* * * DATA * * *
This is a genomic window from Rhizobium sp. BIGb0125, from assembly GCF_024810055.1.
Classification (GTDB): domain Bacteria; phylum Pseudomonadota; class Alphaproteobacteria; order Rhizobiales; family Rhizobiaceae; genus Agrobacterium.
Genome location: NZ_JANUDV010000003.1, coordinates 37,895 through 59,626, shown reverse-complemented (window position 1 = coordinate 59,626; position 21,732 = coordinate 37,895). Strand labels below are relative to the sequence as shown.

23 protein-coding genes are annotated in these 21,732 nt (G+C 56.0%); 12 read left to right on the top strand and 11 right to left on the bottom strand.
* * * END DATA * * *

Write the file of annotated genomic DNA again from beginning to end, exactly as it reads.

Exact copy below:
This is a genomic window from Rhizobium sp. BIGb0125, from assembly GCF_024810055.1.
Classification (GTDB): domain Bacteria; phylum Pseudomonadota; class Alphaproteobacteria; order Rhizobiales; family Rhizobiaceae; genus Agrobacterium.
Genome location: NZ_JANUDV010000003.1, coordinates 37,895 through 59,626, shown reverse-complemented (window position 1 = coordinate 59,626; position 21,732 = coordinate 37,895). Strand labels below are relative to the sequence as shown.

23 protein-coding genes are annotated in these 21,732 nt (G+C 56.0%); 12 read left to right on the top strand and 11 right to left on the bottom strand.